Why should you be concerned about your criminal record?

A criminal record can negatively affect many aspects of your life such as employment opportunities, buying a home, adopting a child, voting rights, immigration status, licensing and many more. 1 in 3 people in the State of Georgia have a criminal record and 1 in 13 people are under correctional supervision, parole or probation. Here are a few things you need to know if you have a criminal record:

  • 90% of employers check criminal histories when reviewing employment applications;
  • 64% of employers considers arrests and charges that did not lead to a conviction;
  • Criminal records reduce the chances of a call back from a prospective employer by 50%;
  • Negative effects from a criminal record are greater for African-Americans and Hispanics;
  • Georgia has the lowest rate for employment with a criminal record.

What exactly is a criminal record? 

A criminal record shows all of the information listed on an individual’s Georgia Crime Information Center (G.C.I.C.) criminal history report. This includes:

  • Arrests;
  • Arresting agencies;
  • Charges;
  • Accusations;
  • Indictments;
  • Convictions;
  • Acquittals;
  • Dispositions;
  • Sentencing;
  • Detention;
  • Incarceration;
  • Correctional supervision; and
  • Release dates.

There are two types of criminal records

Official and Unofficial

An official criminal record is from the Georgia Crime Information Center (G.C.I.C.), the Georgia Bureau of Investigations (G.B.I.) and the Federal Bureau of Investigations (F.B.I.). Official criminal records are regulated by the agencies they stem from and are primarily used for law enforcement purposes.

An unofficial criminal record are those produced by privately owned third-party background investigation companies. These unofficial criminal records are mostly unregulated and often produce inaccurate reports.

What can you do about your criminal record?

The expungement procedure (as of July 1, 2013 expungements are called restrictions pursuant O.C.G.A. §35-3-37) of a criminal record is the process in which information on someone’s criminal history report is sealed and made private. Once the expungement process is complete, someone’s criminal record cannot be released to the public. The only way a criminal history report will be used after it has been expunged is for law enforcement purposes. Therefore, if you file an expungement application and it is approved, law enforcement agencies maintain access but employers, licensing agencies and third-party background investigation companies will no longer be able to obtain copies of any criminal record reports. Eligibility for expungement (restriction) depends on how the criminal case was resolved.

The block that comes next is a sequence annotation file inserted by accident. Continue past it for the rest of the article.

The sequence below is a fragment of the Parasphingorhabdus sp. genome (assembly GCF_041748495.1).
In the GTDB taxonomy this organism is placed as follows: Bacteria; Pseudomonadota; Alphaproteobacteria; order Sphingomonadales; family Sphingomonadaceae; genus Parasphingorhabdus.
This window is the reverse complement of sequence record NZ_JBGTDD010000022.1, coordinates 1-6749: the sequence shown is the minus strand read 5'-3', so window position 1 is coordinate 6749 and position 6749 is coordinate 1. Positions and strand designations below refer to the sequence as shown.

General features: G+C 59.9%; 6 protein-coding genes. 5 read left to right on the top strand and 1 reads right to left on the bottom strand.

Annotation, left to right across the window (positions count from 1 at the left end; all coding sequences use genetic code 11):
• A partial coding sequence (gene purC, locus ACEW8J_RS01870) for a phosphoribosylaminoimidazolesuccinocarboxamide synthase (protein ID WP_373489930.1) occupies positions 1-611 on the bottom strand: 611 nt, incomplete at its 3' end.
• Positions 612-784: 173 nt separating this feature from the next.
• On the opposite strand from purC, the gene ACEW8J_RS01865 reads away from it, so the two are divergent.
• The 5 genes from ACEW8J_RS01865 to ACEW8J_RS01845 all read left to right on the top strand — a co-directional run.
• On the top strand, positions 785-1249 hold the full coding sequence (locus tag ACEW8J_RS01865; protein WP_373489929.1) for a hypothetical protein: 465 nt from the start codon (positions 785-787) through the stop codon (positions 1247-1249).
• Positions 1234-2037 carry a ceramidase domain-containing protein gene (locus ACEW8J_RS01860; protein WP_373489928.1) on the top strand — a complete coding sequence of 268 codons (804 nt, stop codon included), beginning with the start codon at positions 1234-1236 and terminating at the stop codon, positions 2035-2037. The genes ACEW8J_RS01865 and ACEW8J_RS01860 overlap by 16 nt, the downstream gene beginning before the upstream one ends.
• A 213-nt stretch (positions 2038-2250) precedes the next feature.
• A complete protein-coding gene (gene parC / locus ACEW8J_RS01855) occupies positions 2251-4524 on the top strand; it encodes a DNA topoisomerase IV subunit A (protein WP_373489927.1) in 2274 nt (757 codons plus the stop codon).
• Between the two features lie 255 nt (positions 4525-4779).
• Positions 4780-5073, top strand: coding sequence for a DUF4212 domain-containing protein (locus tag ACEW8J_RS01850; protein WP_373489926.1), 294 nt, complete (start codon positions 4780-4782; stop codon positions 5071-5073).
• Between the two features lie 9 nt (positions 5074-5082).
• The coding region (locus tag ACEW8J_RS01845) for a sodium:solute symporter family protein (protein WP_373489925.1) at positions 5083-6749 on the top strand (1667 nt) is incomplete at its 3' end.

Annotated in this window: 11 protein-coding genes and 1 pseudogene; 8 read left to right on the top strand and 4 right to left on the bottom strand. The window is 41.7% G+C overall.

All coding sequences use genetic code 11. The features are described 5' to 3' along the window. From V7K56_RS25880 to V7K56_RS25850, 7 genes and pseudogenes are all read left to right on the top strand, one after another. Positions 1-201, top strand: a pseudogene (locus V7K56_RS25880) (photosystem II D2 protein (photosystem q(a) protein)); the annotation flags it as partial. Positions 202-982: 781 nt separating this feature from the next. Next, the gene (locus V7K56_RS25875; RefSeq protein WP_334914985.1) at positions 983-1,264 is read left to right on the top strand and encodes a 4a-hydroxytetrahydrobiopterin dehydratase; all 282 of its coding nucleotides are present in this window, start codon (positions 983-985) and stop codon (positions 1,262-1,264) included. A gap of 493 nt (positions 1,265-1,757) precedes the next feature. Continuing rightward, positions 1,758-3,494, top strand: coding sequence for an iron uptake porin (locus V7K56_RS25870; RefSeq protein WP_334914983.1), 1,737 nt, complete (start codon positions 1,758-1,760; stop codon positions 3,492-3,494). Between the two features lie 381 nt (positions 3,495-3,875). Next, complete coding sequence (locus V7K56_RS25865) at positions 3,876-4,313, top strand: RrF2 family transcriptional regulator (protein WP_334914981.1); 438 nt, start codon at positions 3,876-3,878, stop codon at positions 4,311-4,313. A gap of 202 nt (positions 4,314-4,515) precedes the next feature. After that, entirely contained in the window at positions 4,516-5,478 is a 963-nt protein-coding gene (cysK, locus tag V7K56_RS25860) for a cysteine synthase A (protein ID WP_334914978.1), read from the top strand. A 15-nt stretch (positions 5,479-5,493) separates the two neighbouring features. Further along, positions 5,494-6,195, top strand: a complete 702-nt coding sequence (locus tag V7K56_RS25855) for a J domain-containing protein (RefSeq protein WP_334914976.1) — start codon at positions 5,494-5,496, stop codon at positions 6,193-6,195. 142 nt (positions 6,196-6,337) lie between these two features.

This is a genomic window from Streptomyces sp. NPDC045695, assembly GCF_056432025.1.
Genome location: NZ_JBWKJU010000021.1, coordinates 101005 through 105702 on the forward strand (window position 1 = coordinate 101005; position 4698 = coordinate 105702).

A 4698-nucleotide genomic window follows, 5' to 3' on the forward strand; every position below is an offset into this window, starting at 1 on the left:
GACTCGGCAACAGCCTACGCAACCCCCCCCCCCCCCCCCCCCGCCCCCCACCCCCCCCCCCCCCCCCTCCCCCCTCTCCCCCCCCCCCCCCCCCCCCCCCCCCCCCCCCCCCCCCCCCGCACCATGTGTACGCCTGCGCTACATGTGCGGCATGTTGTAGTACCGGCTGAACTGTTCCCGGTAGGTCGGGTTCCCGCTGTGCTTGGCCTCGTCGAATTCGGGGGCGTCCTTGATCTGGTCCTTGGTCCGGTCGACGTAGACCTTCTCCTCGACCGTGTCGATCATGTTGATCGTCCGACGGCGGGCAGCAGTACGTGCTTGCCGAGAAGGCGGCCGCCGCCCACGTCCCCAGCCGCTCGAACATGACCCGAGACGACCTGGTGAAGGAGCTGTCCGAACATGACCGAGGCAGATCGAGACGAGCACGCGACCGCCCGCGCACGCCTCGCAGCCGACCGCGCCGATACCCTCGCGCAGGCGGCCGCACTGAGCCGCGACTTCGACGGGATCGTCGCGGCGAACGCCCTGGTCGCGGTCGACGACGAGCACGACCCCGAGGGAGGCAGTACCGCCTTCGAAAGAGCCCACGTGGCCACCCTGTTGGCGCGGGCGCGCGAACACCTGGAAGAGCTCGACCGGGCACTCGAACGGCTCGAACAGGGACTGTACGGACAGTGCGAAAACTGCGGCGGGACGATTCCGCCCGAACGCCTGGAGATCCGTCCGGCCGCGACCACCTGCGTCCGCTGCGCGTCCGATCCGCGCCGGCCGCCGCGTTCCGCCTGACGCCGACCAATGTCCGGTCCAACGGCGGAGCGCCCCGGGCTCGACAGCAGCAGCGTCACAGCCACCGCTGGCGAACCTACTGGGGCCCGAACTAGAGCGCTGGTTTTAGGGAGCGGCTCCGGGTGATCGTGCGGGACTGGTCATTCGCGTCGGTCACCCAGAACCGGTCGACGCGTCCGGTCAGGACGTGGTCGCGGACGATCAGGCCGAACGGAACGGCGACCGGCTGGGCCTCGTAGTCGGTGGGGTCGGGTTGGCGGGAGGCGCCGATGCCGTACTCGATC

Expungement (Restriction) Guidelines

Felony convictions are never eligible for expungement. It does not matter which type of felony offense was committed. If you are convicted of a felony, the arrest, charge, or conviction will not be eligible for expungement (restriction).

Some misdemeanor convictions are eligible for expungement. To learn more about misdemeanors that qualify for expungement under the Conditional Discharge and Youthful Offender statutes, read through our expungement, restrictions and sealing of the record link. 

Dismissals or Nolle Prosequi

If your case was dismissed or Nolle Prossed, you may file an expungement application to have your arrest restricted and your criminal history sealed. Exceptions to this are:

  • If you plead guilty to another charge stemming from the same arrest;
  • If you are prosecuted in another jurisdiction for the same pattern of criminal activity;
  • If important evidence was suppressed; and
  • If you received immunity.

Acquittals

If you have been acquitted of all charges stemming from an arrest, you may file an expungement application to have your arrest restricted and your criminal history sealed unless there was judicial misconduct or jury tampering.

Conditional Discharge

Under the Conditional Discharge statute, first time offenders may file an expungement application if they plead guilty to a possession charge and successfully completed all of the sentencing conditions imposed by the court.

Youthful Offender Convictions

If a person under 21-years of age is convicted of a misdemeanor and has successfully completed all sentencing requirements and has not been arrested in 5-years, then the individual may file a petition requesting their case to be expunged and their arrest sealed.

Drug and Mental Health Court

An individual whose case was referred to drug or mental health court, may file a petition requesting to expunge the their record 5-years after completion of all court requirements.

Charged With Felony But Convicted Of Unrelated Misdemeanor 

If an individual has been charged with one or more felonies but is subsequently convicted of only misdemeanor offenses, then they may file an expungement petition with the Superior Court located in the jurisdiction where the arrest occurred.

Dead Docketed Cases

When a case has been placed on the court’s dead docket for a consecutive 12-month period, meaning that a formal criminal accusation has not been filed by the prosecuting official, then one may petition the Superior Court located in the jurisdiction where the arrest occurred to consider an expungement of the criminal record.

Reversed Or Vacated

Any one may file a petition to expunge their criminal record and seal their arrest if a conviction was vacated or reversed by the appellate court as long as the prosecuting official has not retried the case within 2-years of the date when the order vacating or reversing the conviction became final.

Reach out to us if you have a question. Put our expungement law experience to work for you.

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